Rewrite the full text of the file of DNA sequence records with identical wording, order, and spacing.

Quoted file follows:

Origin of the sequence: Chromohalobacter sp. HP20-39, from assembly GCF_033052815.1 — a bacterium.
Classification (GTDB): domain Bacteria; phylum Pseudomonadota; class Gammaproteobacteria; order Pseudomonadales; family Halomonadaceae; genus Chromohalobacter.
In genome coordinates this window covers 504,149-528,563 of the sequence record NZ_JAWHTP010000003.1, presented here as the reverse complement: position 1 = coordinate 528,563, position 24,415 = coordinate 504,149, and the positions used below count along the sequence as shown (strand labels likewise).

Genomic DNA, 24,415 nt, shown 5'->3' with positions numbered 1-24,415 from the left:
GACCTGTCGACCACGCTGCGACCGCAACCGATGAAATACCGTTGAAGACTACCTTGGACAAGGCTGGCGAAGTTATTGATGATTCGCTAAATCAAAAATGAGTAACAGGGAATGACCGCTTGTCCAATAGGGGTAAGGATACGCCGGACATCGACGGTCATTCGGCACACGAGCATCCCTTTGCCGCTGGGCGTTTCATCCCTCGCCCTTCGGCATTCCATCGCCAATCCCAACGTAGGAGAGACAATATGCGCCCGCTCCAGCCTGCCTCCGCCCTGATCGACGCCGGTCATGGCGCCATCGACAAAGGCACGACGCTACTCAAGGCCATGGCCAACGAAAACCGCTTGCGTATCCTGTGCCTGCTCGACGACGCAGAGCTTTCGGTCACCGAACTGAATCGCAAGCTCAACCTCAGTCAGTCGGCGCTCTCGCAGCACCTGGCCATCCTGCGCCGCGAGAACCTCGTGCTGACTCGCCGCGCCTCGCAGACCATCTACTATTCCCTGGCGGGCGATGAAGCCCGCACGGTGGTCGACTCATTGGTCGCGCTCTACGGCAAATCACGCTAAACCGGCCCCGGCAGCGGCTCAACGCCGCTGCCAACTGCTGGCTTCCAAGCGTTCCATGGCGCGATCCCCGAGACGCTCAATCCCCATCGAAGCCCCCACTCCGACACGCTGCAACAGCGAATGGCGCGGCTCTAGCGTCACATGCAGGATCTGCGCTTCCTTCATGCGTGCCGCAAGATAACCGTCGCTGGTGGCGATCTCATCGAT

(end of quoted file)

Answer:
Origin of the sequence: Chromohalobacter sp. HP20-39, from assembly GCF_033052815.1 — a bacterium.
Classification (GTDB): domain Bacteria; phylum Pseudomonadota; class Gammaproteobacteria; order Pseudomonadales; family Halomonadaceae; genus Chromohalobacter.
In genome coordinates this window covers 504,149-528,563 of the sequence record NZ_JAWHTP010000003.1, presented here as the reverse complement: position 1 = coordinate 528,563, position 24,415 = coordinate 504,149, and the positions used below count along the sequence as shown (strand labels likewise).

Genomic DNA, 24,415 nt, shown 5'->3' with positions numbered 1-24,415 from the left:
GACCTGTCGACCACGCTGCGACCGCAACCGATGAAATACCGTTGAAGACTACCTTGGACAAGGCTGGCGAAGTTATTGATGATTCGCTAAATCAAAAATGAGTAACAGGGAATGACCGCTTGTCCAATAGGGGTAAGGATACGCCGGACATCGACGGTCATTCGGCACACGAGCATCCCTTTGCCGCTGGGCGTTTCATCCCTCGCCCTTCGGCATTCCATCGCCAATCCCAACGTAGGAGAGACAATATGCGCCCGCTCCAGCCTGCCTCCGCCCTGATCGACGCCGGTCATGGCGCCATCGACAAAGGCACGACGCTACTCAAGGCCATGGCCAACGAAAACCGCTTGCGTATCCTGTGCCTGCTCGACGACGCAGAGCTTTCGGTCACCGAACTGAATCGCAAGCTCAACCTCAGTCAGTCGGCGCTCTCGCAGCACCTGGCCATCCTGCGCCGCGAGAACCTCGTGCTGACTCGCCGCGCCTCGCAGACCATCTACTATTCCCTGGCGGGCGATGAAGCCCGCACGGTGGTCGACTCATTGGTCGCGCTCTACGGCAAATCACGCTAAACCGGCCCCGGCAGCGGCTCAACGCCGCTGCCAACTGCTGGCTTCCAAGCGTTCCATGGCGCGATCCCCGAGACGCTCAATCCCCATCGAAGCCCCCACTCCGACACGCTGCAACAGCGAATGGCGCGGCTCTAGCGTCACATGCAGGATCTGCGCTTCCTTCATGCGTGCCGCAAGATAACCGTCGCTGGTGGCGATCTCATCGAT